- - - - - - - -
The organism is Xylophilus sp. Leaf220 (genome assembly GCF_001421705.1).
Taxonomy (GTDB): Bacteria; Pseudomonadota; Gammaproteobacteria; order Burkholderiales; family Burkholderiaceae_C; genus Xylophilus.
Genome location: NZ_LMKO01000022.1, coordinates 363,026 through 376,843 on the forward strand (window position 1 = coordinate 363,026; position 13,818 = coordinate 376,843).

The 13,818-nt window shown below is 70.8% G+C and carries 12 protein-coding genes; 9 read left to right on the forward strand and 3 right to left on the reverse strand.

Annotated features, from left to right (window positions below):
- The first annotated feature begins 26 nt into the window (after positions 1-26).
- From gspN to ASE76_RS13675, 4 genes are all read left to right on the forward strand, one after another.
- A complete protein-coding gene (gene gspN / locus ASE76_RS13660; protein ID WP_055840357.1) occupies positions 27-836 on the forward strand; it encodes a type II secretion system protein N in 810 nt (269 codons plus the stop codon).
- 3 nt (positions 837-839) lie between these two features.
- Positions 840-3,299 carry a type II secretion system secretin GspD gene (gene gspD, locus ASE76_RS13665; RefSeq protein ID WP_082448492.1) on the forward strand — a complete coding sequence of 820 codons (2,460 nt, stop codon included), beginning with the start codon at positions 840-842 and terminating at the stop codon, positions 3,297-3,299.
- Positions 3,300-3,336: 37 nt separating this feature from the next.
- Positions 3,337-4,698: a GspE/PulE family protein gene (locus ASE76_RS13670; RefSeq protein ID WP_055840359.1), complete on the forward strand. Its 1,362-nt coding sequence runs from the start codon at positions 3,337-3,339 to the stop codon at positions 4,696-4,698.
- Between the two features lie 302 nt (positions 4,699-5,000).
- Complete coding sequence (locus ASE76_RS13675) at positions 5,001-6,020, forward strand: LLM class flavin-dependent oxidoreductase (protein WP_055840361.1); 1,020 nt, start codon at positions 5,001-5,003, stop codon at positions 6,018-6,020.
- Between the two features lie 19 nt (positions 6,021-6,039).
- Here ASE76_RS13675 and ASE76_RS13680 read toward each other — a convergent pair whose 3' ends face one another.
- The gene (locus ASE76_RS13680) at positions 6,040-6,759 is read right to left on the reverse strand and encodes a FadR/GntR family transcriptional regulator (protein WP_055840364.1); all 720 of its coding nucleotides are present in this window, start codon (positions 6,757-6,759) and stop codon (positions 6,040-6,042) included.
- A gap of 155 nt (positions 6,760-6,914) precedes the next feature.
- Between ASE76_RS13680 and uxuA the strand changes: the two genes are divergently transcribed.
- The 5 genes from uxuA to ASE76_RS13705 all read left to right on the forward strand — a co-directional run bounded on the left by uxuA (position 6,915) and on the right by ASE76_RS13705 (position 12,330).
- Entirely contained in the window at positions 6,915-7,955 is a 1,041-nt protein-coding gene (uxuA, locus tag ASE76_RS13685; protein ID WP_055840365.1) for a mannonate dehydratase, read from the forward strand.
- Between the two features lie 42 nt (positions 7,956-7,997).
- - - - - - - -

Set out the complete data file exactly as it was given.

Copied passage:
The organism is Xylophilus sp. Leaf220 (genome assembly GCF_001421705.1).
Taxonomy (GTDB): Bacteria; Pseudomonadota; Gammaproteobacteria; order Burkholderiales; family Burkholderiaceae_C; genus Xylophilus.
Genome location: NZ_LMKO01000022.1, coordinates 363,026 through 376,843 on the forward strand (window position 1 = coordinate 363,026; position 13,818 = coordinate 376,843).

The 13,818-nt window shown below is 70.8% G+C and carries 12 protein-coding genes; 9 read left to right on the forward strand and 3 right to left on the reverse strand.

Annotated features, from left to right (window positions below):
- The first annotated feature begins 26 nt into the window (after positions 1-26).
- From gspN to ASE76_RS13675, 4 genes are all read left to right on the forward strand, one after another.
- A complete protein-coding gene (gene gspN / locus ASE76_RS13660; protein ID WP_055840357.1) occupies positions 27-836 on the forward strand; it encodes a type II secretion system protein N in 810 nt (269 codons plus the stop codon).
- 3 nt (positions 837-839) lie between these two features.
- Positions 840-3,299 carry a type II secretion system secretin GspD gene (gene gspD, locus ASE76_RS13665; RefSeq protein ID WP_082448492.1) on the forward strand — a complete coding sequence of 820 codons (2,460 nt, stop codon included), beginning with the start codon at positions 840-842 and terminating at the stop codon, positions 3,297-3,299.
- Positions 3,300-3,336: 37 nt separating this feature from the next.
- Positions 3,337-4,698: a GspE/PulE family protein gene (locus ASE76_RS13670; RefSeq protein ID WP_055840359.1), complete on the forward strand. Its 1,362-nt coding sequence runs from the start codon at positions 3,337-3,339 to the stop codon at positions 4,696-4,698.
- Between the two features lie 302 nt (positions 4,699-5,000).
- Complete coding sequence (locus ASE76_RS13675) at positions 5,001-6,020, forward strand: LLM class flavin-dependent oxidoreductase (protein WP_055840361.1); 1,020 nt, start codon at positions 5,001-5,003, stop codon at positions 6,018-6,020.
- Between the two features lie 19 nt (positions 6,021-6,039).
- Here ASE76_RS13675 and ASE76_RS13680 read toward each other — a convergent pair whose 3' ends face one another.
- The gene (locus ASE76_RS13680) at positions 6,040-6,759 is read right to left on the reverse strand and encodes a FadR/GntR family transcriptional regulator (protein WP_055840364.1); all 720 of its coding nucleotides are present in this window, start codon (positions 6,757-6,759) and stop codon (positions 6,040-6,042) included.
- A gap of 155 nt (positions 6,760-6,914) precedes the next feature.
- Between ASE76_RS13680 and uxuA the strand changes: the two genes are divergently transcribed.
- The 5 genes from uxuA to ASE76_RS13705 all read left to right on the forward strand — a co-directional run bounded on the left by uxuA (position 6,915) and on the right by ASE76_RS13705 (position 12,330).
- Entirely contained in the window at positions 6,915-7,955 is a 1,041-nt protein-coding gene (uxuA, locus tag ASE76_RS13685; protein ID WP_055840365.1) for a mannonate dehydratase, read from the forward strand.
- Between the two features lie 42 nt (positions 7,956-7,997).